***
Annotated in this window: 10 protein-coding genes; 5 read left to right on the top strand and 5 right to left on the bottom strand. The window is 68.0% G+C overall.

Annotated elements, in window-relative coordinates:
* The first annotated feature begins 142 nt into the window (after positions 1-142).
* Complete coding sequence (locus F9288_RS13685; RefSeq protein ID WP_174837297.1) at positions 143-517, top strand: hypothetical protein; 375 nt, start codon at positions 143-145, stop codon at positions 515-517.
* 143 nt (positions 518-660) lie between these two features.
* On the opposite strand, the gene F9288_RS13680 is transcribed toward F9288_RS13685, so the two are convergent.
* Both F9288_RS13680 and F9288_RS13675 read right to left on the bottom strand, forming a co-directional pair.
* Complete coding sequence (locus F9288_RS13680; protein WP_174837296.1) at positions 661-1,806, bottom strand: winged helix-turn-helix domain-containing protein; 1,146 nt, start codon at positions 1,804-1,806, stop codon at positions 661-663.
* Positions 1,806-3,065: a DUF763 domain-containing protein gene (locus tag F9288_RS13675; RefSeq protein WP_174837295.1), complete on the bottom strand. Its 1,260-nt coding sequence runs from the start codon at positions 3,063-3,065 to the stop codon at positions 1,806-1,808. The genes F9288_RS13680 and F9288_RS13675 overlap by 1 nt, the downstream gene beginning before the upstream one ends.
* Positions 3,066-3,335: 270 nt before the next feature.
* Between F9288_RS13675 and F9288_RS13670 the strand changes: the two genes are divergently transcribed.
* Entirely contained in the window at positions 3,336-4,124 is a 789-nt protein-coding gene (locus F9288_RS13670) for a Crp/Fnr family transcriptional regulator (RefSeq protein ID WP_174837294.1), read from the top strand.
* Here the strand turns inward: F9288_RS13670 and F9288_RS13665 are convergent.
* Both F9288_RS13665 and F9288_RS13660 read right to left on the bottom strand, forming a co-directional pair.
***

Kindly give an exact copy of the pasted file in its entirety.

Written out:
Annotated in this window: 10 protein-coding genes; 5 read left to right on the top strand and 5 right to left on the bottom strand. The window is 68.0% G+C overall.

Annotated elements, in window-relative coordinates:
* The first annotated feature begins 142 nt into the window (after positions 1-142).
* Complete coding sequence (locus F9288_RS13685; RefSeq protein ID WP_174837297.1) at positions 143-517, top strand: hypothetical protein; 375 nt, start codon at positions 143-145, stop codon at positions 515-517.
* 143 nt (positions 518-660) lie between these two features.
* On the opposite strand, the gene F9288_RS13680 is transcribed toward F9288_RS13685, so the two are convergent.
* Both F9288_RS13680 and F9288_RS13675 read right to left on the bottom strand, forming a co-directional pair.
* Complete coding sequence (locus F9288_RS13680; protein WP_174837296.1) at positions 661-1,806, bottom strand: winged helix-turn-helix domain-containing protein; 1,146 nt, start codon at positions 1,804-1,806, stop codon at positions 661-663.
* Positions 1,806-3,065: a DUF763 domain-containing protein gene (locus tag F9288_RS13675; RefSeq protein WP_174837295.1), complete on the bottom strand. Its 1,260-nt coding sequence runs from the start codon at positions 3,063-3,065 to the stop codon at positions 1,806-1,808. The genes F9288_RS13680 and F9288_RS13675 overlap by 1 nt, the downstream gene beginning before the upstream one ends.
* Positions 3,066-3,335: 270 nt before the next feature.
* Between F9288_RS13675 and F9288_RS13670 the strand changes: the two genes are divergently transcribed.
* Entirely contained in the window at positions 3,336-4,124 is a 789-nt protein-coding gene (locus F9288_RS13670) for a Crp/Fnr family transcriptional regulator (RefSeq protein ID WP_174837294.1), read from the top strand.
* Here the strand turns inward: F9288_RS13670 and F9288_RS13665 are convergent.
* Both F9288_RS13665 and F9288_RS13660 read right to left on the bottom strand, forming a co-directional pair.